Dad and I at Kindergarten graduation, 1995

I didn’t know if he meant he was finished for today, or for the week, for the foreseeable future… He meant for the rest of his life. I think Amber and I sat there dumbfounded. Or at least I did. I was bowled over with skepticism. I don’t remember what I actually said, but I’m sure it was something along the lines of, “oh, good!” But I couldn’t help but think, “how long will this last?” I wish I could go back in time and offer my Dad empathy, and understanding, but I was 14 and confused. He said he was done. He just couldn’t do it anymore. I had mixed feelings of hope, and a bit of unsteadiness. Why now? Did something happen? What does this look like from now on? I was hopeful, but tempered my enthusiasm. Other people in my life had made the same promises in regard to substance abuse, starting when I was 6 years old and didn’t follow through. I knew alcohol had a powerful hold over people I loved, and I wasn’t sure how strong my Dad could be in the face of over thirty years of alcoholism. After a week or so, I wanted to trade my skepticism for hope. But a tempered version of hope. I wasn’t ready to jump into this new lifestyle change my Dad had seemingly taken overnight.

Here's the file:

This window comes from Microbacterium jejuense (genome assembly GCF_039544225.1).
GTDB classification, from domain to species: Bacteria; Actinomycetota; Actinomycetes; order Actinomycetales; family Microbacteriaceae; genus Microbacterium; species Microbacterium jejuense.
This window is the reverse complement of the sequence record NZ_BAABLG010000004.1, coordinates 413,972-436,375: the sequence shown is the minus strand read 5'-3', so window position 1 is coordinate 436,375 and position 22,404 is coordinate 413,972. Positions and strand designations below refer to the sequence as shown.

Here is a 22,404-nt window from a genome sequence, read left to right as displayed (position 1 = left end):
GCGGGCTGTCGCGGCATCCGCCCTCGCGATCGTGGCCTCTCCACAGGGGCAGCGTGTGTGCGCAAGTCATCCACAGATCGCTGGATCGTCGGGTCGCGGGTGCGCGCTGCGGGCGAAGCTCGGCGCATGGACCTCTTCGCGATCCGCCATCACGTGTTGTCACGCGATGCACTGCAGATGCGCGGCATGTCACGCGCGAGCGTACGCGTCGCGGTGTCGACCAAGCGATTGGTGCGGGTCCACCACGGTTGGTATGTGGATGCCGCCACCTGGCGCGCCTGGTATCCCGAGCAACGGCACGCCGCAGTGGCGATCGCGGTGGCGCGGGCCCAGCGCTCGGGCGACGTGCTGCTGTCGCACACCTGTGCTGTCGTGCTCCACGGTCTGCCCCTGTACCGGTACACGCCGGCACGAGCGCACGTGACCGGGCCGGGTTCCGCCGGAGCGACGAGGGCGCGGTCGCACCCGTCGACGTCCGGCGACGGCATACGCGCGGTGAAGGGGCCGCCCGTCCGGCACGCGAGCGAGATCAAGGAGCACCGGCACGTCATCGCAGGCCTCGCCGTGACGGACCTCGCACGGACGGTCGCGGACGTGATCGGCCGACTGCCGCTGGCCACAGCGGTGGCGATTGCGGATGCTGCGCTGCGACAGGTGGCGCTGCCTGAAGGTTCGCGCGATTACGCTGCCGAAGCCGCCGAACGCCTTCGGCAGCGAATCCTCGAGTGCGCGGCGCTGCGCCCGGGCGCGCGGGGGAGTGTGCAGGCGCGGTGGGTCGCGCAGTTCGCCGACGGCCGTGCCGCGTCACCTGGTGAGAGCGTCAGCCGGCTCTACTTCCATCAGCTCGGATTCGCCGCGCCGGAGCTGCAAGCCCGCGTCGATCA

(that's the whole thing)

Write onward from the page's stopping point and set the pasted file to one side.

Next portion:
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Part 12

“Chronic remorse, as all the moralists are agreed, is a most undesirable sentiment. If you have behaved badly, repent, make what amends you can and address yourself to the task of behaving better next time. On no account brood over your wrongdoing. Rolling in the muck is not the best way of getting clean.”

– Aldous Huxley